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While the H-coefficient this indicates how strongly the items in each scale scale together in a Guttman-like sense this is a simplification isn't printed in your screen, if you type Code:. Please use the command -dataex- to show a representative sample of data; it is installed already if you have Stata Comment Post Cancel. Many thanks Weiwen for your answer and apologies for not posting my output in the correct manner. I have used the method you suggest, but exactly the same comes out after "return list" - ie output with the H coefficients left blank. Any other suggestions?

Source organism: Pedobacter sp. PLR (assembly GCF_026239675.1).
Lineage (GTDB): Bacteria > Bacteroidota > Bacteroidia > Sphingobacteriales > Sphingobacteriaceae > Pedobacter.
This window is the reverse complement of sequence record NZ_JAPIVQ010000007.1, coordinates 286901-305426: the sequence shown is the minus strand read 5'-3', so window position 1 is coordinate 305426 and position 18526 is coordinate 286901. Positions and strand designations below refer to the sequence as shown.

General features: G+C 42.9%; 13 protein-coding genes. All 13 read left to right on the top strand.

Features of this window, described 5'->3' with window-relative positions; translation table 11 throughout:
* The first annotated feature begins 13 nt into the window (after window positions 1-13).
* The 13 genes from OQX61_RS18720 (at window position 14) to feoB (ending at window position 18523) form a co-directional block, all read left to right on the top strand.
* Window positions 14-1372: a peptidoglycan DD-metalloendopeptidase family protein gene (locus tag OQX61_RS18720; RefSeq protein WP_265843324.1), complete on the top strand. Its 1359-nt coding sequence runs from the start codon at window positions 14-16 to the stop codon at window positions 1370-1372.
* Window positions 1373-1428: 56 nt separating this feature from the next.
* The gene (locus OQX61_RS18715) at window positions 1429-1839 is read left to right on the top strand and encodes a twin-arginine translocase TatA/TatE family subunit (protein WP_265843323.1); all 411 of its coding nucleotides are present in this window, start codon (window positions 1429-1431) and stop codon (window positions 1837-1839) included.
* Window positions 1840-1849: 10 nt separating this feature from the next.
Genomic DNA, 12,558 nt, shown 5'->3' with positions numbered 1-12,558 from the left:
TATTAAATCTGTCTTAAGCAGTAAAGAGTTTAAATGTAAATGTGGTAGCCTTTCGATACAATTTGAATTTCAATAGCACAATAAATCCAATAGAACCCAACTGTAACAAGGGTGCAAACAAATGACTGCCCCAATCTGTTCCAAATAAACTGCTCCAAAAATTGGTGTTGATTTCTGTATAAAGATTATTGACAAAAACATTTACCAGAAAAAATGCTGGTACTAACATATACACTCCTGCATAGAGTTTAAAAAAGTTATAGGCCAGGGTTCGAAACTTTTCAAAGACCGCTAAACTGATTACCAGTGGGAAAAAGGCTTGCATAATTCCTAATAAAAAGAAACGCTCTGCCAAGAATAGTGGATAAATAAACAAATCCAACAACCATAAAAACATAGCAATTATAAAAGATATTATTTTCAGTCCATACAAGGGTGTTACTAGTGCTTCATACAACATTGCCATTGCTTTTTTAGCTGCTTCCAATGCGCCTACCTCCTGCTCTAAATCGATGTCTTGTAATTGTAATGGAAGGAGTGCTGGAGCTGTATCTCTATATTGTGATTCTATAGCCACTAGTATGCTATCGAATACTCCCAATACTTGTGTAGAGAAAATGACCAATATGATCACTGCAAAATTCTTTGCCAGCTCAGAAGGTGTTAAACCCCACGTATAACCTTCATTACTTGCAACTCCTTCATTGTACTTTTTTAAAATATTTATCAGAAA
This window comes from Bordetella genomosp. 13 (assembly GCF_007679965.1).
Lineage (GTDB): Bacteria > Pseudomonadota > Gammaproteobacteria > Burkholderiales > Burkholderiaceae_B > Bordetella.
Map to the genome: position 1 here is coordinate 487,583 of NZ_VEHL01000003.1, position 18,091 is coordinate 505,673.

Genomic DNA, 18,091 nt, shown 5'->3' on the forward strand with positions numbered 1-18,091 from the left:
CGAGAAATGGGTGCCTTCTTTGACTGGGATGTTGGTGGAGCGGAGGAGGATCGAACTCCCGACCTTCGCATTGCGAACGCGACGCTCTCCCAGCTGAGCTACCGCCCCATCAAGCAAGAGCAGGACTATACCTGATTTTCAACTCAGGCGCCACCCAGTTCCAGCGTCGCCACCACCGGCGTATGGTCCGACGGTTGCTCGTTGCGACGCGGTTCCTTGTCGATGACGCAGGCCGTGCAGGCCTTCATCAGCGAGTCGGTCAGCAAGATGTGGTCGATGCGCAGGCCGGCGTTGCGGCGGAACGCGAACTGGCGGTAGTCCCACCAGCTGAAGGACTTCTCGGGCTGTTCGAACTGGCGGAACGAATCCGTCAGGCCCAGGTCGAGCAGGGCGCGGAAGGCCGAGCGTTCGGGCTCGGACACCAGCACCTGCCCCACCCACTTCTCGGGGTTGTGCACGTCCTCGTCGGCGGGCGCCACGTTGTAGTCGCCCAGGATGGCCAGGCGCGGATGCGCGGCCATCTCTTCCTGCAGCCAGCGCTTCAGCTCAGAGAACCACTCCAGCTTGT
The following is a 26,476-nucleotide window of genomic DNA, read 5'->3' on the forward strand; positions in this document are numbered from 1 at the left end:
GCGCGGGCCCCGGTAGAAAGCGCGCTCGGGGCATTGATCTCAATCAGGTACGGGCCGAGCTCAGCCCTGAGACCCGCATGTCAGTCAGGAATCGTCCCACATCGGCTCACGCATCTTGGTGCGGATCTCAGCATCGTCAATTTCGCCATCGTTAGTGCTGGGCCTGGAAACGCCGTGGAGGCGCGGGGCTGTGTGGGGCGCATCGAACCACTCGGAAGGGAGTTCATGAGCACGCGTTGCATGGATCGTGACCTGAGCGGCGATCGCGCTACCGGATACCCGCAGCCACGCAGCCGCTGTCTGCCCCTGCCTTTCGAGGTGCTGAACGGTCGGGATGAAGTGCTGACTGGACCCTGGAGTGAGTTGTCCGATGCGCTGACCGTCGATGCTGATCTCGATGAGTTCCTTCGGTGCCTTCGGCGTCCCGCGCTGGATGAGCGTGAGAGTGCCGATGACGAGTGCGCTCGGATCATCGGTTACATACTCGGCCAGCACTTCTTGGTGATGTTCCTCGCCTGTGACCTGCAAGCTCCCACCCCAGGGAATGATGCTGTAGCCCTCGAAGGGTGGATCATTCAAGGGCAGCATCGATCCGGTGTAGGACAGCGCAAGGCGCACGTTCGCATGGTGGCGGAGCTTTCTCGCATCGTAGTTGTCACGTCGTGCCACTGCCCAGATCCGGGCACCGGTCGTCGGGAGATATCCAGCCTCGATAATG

And here is the output hopefully in the correct fashion: Code:. Huh, I didn't see that coming! I would take this up with the author of the command. I don't dispute that the scale H coefficients are missing, but the manual seems to be pretty clear that they should be returned in those scalars. Two subjective tests have been performed to validate the proposed procedure for content-aware selection of the best scalability type on soccer videos. Soccer videos scaled from kbps to kbps by the proposed content-aware selection of scalability type have been found visually superior to those that are scaled using a single scalability option over the whole sequence.